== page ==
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What HR Professionals Need to Know About Text Messages

What HR Professionals Need to Know About Text Messages  

Text messaging and messaging apps are broadly considered one of the most efficient and effective methods of business communication, especially with technical teams or younger staff members. However, these same individuals may not realize the security issues that they may be introducing to their organization by discussing sensitive topics on instant messaging. Email, which used to be the business communication tool of choice, is increasingly filled with advertising messages and spam — making it less relevant and more time-consuming than texting. There may also be an (invalid) assumption that messages sent via a messaging app are more private from the organization than those that are sent by company-monitored and owned email. As a human resources professional, it’s up to you to untangle the messy web of messaging and help educate your staff members on how to appropriately use these various channels of business communication.

Information on Demand

Messaging is considered by many to be more valuable than email communication, simply because it is perceived to gain an instant answer from the recipient. This evolution in our communication styles is expanding to include everything from SMS text messages to chatbots to apps such as Facebook Messenger, WhatsApp, Slack and more. Deliverables are communicated via these more informal methods, and it is not unusual for employees to share more information in a more casual way than they would with text messaging. There is the perception that messaging is more of a short-term style of sharing information, but messages are every bit as vulnerable to being hacked as emails. Fortunately, there are some ways that you can mitigate the risks of always having information available on demand on a variety of different channels of conversation.

Learning from Employee Communication Styles

It’s worth auditing how your employees are currently communicating to determine if there are styles that are more efficient or secure that can be leveraged throughout the organization. For instance, messages that are sent on the personal device of a staff member is considered more of a security risk than the same message sent on company-owned devices. The concept of BYOD (Bring Your Own Device) is alive and well in corporate America, and it can be difficult to police how staff members are accessing company information. If you find a communication platform that seems to work well for many team members, it may be worth mandating — or at least strongly recommending — that all teams use the same tool to reduce the overall risk to the organization. Employees and customers want to communicate when and how they desire, but messaging must be quick and accessible or you will not gain widespread adoption.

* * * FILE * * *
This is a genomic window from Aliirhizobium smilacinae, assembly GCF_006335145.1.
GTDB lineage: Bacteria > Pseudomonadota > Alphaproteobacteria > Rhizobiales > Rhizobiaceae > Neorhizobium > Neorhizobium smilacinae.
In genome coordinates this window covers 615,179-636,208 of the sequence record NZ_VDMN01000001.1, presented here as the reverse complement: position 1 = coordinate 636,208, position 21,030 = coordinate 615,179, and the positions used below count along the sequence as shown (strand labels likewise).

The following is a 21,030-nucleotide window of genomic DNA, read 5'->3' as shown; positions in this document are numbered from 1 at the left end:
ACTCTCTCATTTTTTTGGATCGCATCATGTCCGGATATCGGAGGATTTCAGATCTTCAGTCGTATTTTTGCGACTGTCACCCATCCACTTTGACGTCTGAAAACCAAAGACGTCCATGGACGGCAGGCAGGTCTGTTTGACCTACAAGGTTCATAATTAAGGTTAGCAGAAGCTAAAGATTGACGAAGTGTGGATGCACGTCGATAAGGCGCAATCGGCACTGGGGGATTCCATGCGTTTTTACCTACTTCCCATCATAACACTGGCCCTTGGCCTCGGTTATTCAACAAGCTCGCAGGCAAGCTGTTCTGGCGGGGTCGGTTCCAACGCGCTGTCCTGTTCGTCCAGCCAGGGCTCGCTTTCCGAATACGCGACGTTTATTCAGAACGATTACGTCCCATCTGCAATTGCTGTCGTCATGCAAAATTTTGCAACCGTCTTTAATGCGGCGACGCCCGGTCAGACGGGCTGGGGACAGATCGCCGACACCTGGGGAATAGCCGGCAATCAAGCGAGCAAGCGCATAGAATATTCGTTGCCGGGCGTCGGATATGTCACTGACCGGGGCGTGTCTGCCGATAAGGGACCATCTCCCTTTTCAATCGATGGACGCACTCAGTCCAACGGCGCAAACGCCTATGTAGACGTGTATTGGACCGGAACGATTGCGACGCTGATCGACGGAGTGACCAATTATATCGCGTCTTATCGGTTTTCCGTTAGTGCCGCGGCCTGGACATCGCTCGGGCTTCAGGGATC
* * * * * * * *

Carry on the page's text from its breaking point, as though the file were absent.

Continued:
Casual Workforce = Amplified Security Risk

According to a recent study by Symphony Communication Services, a secure workplace communication platform, there are significant threats on all sides of collaborative communication. Workers are incredibly trusting, with over 90% of the 1,500 individuals surveyed believing that their chat platform was safe from external prying eyes. There are additional risky behaviors at work: these same individuals were sharing work materials over a messaging app (29%), using personal emails to conduct business (25%) and knowingly connecting to networks that are unsecured (27%). The information that is being on shared on these platforms is just as shocking, with details such as negativity about their bosses, sharing personal information and even confidential company information by an average of 25% or more of the respondents. This casual approach to text messaging and chat apps extend even to the use of platforms that are not explicitly approved by IT teams.

Getting an Education in Communication

What’s perhaps the most frightening thing of all is that these communication platforms may be blooming throughout your organization without HR guidelines in place to monitor and normalize the behavior. Most organizations have now created HR guidelines for social media, email and printed communication — but do you have the same level of information available for text messaging platforms that are already being used? Chances are, your policies, procedures and training haven’t kept up with the way employees are communicating today. One way to tackle this issue is to create a survey that asks staff members and managers to list the various ways that they currently interact with others, both internally and external to the organization. Vet this list with leadership and your trusted technology partners or IT team to be sure any information that is being shared is fully secured.

Managing the various forms of communication that happen around the office is already a herculean task, but it can seem completely overwhelming when you add in all the various messaging options. When you start with understanding the communication needs of your customers and employees, you are one step closer to consolidating and protecting your important corporate information.


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